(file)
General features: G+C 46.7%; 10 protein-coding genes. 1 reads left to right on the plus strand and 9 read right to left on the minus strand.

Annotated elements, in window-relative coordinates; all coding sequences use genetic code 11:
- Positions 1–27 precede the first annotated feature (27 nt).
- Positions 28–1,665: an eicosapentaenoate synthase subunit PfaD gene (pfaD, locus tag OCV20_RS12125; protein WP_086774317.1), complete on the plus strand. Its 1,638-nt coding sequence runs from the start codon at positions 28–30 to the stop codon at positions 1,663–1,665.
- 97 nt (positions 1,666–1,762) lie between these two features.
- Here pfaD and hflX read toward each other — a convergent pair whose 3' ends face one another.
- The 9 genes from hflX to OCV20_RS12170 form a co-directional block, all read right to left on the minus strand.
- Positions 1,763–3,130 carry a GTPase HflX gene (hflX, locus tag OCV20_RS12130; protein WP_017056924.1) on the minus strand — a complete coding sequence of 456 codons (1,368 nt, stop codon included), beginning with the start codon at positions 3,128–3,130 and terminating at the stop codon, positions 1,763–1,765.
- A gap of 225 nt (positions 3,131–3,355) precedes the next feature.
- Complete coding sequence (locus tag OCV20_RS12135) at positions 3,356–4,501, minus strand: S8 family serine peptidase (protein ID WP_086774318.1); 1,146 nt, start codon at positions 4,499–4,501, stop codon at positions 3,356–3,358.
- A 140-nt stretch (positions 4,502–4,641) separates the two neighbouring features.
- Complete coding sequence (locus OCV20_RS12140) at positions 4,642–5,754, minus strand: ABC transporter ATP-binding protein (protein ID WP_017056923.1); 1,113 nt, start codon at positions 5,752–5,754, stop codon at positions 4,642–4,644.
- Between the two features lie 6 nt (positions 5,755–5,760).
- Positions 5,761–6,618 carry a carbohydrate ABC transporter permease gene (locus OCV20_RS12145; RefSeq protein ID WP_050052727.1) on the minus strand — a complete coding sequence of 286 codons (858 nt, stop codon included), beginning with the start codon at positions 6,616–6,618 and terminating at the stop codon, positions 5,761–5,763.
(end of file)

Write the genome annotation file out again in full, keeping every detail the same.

General features: G+C 46.7%; 10 protein-coding genes. 1 reads left to right on the plus strand and 9 read right to left on the minus strand.

Annotated elements, in window-relative coordinates; all coding sequences use genetic code 11:
- Positions 1–27 precede the first annotated feature (27 nt).
- Positions 28–1,665: an eicosapentaenoate synthase subunit PfaD gene (pfaD, locus tag OCV20_RS12125; protein WP_086774317.1), complete on the plus strand. Its 1,638-nt coding sequence runs from the start codon at positions 28–30 to the stop codon at positions 1,663–1,665.
- 97 nt (positions 1,666–1,762) lie between these two features.
- Here pfaD and hflX read toward each other — a convergent pair whose 3' ends face one another.
- The 9 genes from hflX to OCV20_RS12170 form a co-directional block, all read right to left on the minus strand.
- Positions 1,763–3,130 carry a GTPase HflX gene (hflX, locus tag OCV20_RS12130; protein WP_017056924.1) on the minus strand — a complete coding sequence of 456 codons (1,368 nt, stop codon included), beginning with the start codon at positions 3,128–3,130 and terminating at the stop codon, positions 1,763–1,765.
- A gap of 225 nt (positions 3,131–3,355) precedes the next feature.
- Complete coding sequence (locus tag OCV20_RS12135) at positions 3,356–4,501, minus strand: S8 family serine peptidase (protein ID WP_086774318.1); 1,146 nt, start codon at positions 4,499–4,501, stop codon at positions 3,356–3,358.
- A 140-nt stretch (positions 4,502–4,641) separates the two neighbouring features.
- Complete coding sequence (locus OCV20_RS12140) at positions 4,642–5,754, minus strand: ABC transporter ATP-binding protein (protein ID WP_017056923.1); 1,113 nt, start codon at positions 5,752–5,754, stop codon at positions 4,642–4,644.
- Between the two features lie 6 nt (positions 5,755–5,760).
- Positions 5,761–6,618 carry a carbohydrate ABC transporter permease gene (locus OCV20_RS12145; RefSeq protein ID WP_050052727.1) on the minus strand — a complete coding sequence of 286 codons (858 nt, stop codon included), beginning with the start codon at positions 6,616–6,618 and terminating at the stop codon, positions 5,761–5,763.